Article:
Months before the 21-year-prison term of Sydney serial killer dubbed ‘The Mutilator’ is due to expire, the NSW Supreme Court has ordered Damien Anthony Peters (53) to undergo mandatory psychiatric and psychological examinations. Peters, then 31, was held guilty of murdering and dismembering the bodies of two of his ex-boyfriends, Tereaupii ‘Andrei’ Akai (50) and Bevan James Frost (57).
Trigger Warning: This story has details of a violent murder, which might be distressing to some readers. For 24-hour crisis support and suicide prevention call Lifeline on 13 11 14. For Australia-wide LGBTQI peer support call QLife on 1800 184 527 or webchat.
The judge agreed to the State’s request to subject Peters to an interim detention order of 28 days and committed him to a correctional home for that period.
“Safety and protection of the community is the paramount consideration (under the law),” said the judge.
The court said that it was “satisfied that the risk (Peters) presents of committing a serious violent offence is unacceptable in that the seriousness of the potential harm is high given his proven capacity for extreme violence.”
The state had applied for a continuing detention order of one year for Peters, whose 21-year-prison term expires in September 2022, followed by a five-year extended supervision order.
Double Murder Within Months
Peters had stabbed his boyfriend of four years Akai in the neck before cutting up his body at their apartment in Northcott in Surry Hills, Sydney around January or February 2001. Peters flushed the organs and teeth down the toilet, dismembered Akai’s body and torso and disposed of the remains in council bins.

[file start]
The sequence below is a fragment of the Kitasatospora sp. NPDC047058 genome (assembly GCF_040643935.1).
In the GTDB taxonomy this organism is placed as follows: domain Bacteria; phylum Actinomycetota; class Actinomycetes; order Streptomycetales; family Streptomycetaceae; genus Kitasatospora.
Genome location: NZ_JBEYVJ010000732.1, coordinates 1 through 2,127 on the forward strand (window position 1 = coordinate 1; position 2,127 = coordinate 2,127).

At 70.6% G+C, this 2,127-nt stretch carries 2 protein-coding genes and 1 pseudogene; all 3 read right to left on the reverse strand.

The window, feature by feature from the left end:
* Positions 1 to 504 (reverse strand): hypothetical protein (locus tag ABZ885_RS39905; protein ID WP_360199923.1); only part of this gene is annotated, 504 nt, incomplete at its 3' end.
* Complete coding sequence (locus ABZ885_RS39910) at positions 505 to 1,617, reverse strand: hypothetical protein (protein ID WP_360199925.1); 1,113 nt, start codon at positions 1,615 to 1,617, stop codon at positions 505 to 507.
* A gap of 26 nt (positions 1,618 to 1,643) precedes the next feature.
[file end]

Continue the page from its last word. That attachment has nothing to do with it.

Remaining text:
Police started investigating in August 2001, after a neighbour expressed concerns for Akai’s welfare as she had not seen him for months.
Police arrested and charged Peters for collecting Akai’s disability pension. Peters claimed Akai, who was on a holiday, had given him the card. At the time he was living with Frost.
On September 11, 2001, police visited Frost’s flat where they found Peters dazed and agitated. According to the police, Peters was in the process of flushing down Frost’s organs and they had found the remains of a body and torso in the bath.
A court in 2002 held Peters guilty of the double murder and sentenced him to 21 years in prison, with a non-parole period of 13 years.
Since 2016, he was released on parole thrice but each time he was sent back to jail for violating the parole conditions.
“As demonstrated in the past in the three periods on parole, the defendant seems to be selective with what requirements he will meet and when,” said the judge.
“He has limited, if any, insight into risks associated with his drug use and no demonstrated insight into his offending for which he continues to blame his victims. I consider it is almost inevitable he will take drugs to manage his moods, refuse to comply with requirements, when it suits him, and remove his monitoring device, if he feels the monitoring is intrusive.”
If you feel distressed reading the story, you can reach out to support services.
For 24-hour crisis support and suicide prevention call Lifeline on 13 11 14
For Australia-wide LGBTQI peer support call QLife on 1800 184 527 or webchat.